So Much For The “Working Class Hero”

How are the mighty fallen:

A leading Bruce Springsteen fanzine has announced it will cease publication after 43 years because the artist’s fanbase became disillusioned by unaffordable concert tickets.

Backstreets magazine said both its editorial staff and fans had become ‘dispirited’ and ‘downhearted’ after prices for some tickets to the artist’s 2023 arena tour reached $4,000 each last year.

‘These are concerts that we can hardly afford; that many of our readers cannot afford; and that a good portion of our readership has lost interest in as a result.’


Springsteen’s humble beginnings in New Jersey and the relatability of his music once earned him the reputation of being ‘the voice of the working man’.

In his early years, Springsteen played at any bar in which he could make money. He earned the nickname the Boss because he would collect and distribute gig money among band members, Andrew Delahunty, the author of the Oxford Dictionary of Nicknames, told the BBC in 2009.

Mark Kemp of Rolling Stone magazine once described Springsteen as ‘a working-class hero: a plainspoken visionary and a sincere romantic whose insights into everyday lives – especially in America’s small-town heartland – have earned comparisons to John Steinbeck and Woody Guthrie.’

Yeah, well now he’s just a woke dollar-chasing asshole, like so many of his ilk.

I never cared for his tuneless bellow anyway, so I have no dog in this fight.  But these people need to be brought back down to earth by the people who were actually responsible for their success.  Nowadays, their success seems to be driven by those bloodless fucks at TicketMaster, and a pox on them too.


  1. That wretch never made a red cent off’n my ass.

    Back in the 90’s my brother in law went to a springsteen concert and said it was the best concert he had ever seen. That forever changed my opinion of my BIL.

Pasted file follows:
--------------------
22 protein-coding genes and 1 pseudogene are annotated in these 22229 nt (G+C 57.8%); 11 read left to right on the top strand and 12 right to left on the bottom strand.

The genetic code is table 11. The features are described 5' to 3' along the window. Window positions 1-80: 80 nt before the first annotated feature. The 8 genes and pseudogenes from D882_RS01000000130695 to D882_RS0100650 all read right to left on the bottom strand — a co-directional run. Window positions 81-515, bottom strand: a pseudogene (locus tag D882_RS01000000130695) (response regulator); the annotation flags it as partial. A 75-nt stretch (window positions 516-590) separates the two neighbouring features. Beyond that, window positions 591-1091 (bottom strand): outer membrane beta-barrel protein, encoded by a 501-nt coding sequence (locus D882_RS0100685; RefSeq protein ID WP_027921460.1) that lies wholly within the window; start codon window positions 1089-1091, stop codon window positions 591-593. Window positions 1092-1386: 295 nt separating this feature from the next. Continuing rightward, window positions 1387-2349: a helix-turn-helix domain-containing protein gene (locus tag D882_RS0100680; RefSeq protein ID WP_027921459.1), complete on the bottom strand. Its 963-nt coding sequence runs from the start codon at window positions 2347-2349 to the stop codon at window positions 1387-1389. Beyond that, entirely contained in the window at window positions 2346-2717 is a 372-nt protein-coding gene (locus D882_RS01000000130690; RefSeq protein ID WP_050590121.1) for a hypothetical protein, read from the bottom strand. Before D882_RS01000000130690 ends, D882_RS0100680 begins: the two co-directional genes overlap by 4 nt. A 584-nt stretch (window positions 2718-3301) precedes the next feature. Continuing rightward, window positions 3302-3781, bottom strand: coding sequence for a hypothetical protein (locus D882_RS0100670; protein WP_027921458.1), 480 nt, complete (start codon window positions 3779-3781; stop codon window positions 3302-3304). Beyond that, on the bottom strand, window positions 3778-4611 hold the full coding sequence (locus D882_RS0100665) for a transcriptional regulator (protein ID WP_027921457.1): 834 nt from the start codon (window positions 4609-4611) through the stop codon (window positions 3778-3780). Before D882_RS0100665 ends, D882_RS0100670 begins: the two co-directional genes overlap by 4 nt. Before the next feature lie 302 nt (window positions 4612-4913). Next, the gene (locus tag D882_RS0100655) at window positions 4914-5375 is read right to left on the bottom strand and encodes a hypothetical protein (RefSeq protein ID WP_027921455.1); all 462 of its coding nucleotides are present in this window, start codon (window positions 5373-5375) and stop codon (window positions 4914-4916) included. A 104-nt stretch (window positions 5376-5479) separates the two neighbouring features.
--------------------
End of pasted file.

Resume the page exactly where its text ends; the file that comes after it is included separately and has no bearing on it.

2. “tuneless bellow” exactly. That asshole has a three note range and a level control locked on 10.
    I could never stand to listen to him.

    1. ‘Three note range’, and the three aren’t adjacent.

      *shakes head*

      I have NEVER understood his success.

  3. He always looked like he was taking a constipated shit when he was performing. (I’m old enough to have watched MTV).

    1. you’re absolutely right. I believe he’s trying to engage in revers peristalsis and he regurgitates his shit into the microphone


  4. I haven’t bought Springsteen’s music. I like some of his songs but he’s just another pretentious self righteous collectivist who can rot.

    The magazine shutting down is a decade or two too late.


    1. Brings up another topic cuz I’m old. I miss the hell out of magazines and periodicals. I used to love going to my Grandparents and read through their Nat Geo. It always had cool stories about Dr. Ballard discovering something underwater, or some part of the world, I as a very rural kid with a thirst for knowledge, would never see.

      Went to my Dr’s office the other day and he had NatGeo magazines in the waiting room. Thumbing through them its a lot of bullshit about the “future” green energy revolution, or how climate change is killing brown people (China is remarkably absent from the blame). Its like whoever is left at these periodicals is sitting in the boardroom saying, “We’re struggling. Lets get woker and whinier, that’ll fix it”.

      Whilst I miss periodicals I’ve decided its based more on nostalgia and, being the only thing available back in the day. As for them dying, its long overdue, and its your own damn fault.

      1. Well, I saved copies of the ones I liked, so I have no desire to subscribe to any new magazines.

      2. The very same thing happened to Scientific American. It used to have nifty in-depth articles about a wide range of research. Then it turned to all climate, all the time. Sad.

        1. I used to have subscriptions to American Handgunner and their sister publication. I still get an NRA magazine. Unfortunately, the diatribes from King Wayne are the same every single month. Their magazine gets thinner each year. I rarely read it.

          I’ve made an effort to pick up older books like Hatcher’s Notebook, Skeeter Skelton’s books (they can get pricey), Jack O’Connor and other classic writers. They take up less room than magazines.


          1. My experience is the same. AR was always a little crap-shootey for me. But every once in a while there would be some historical articles on older firearms, with some great photos. Now I damn near throw the things out without reading them.

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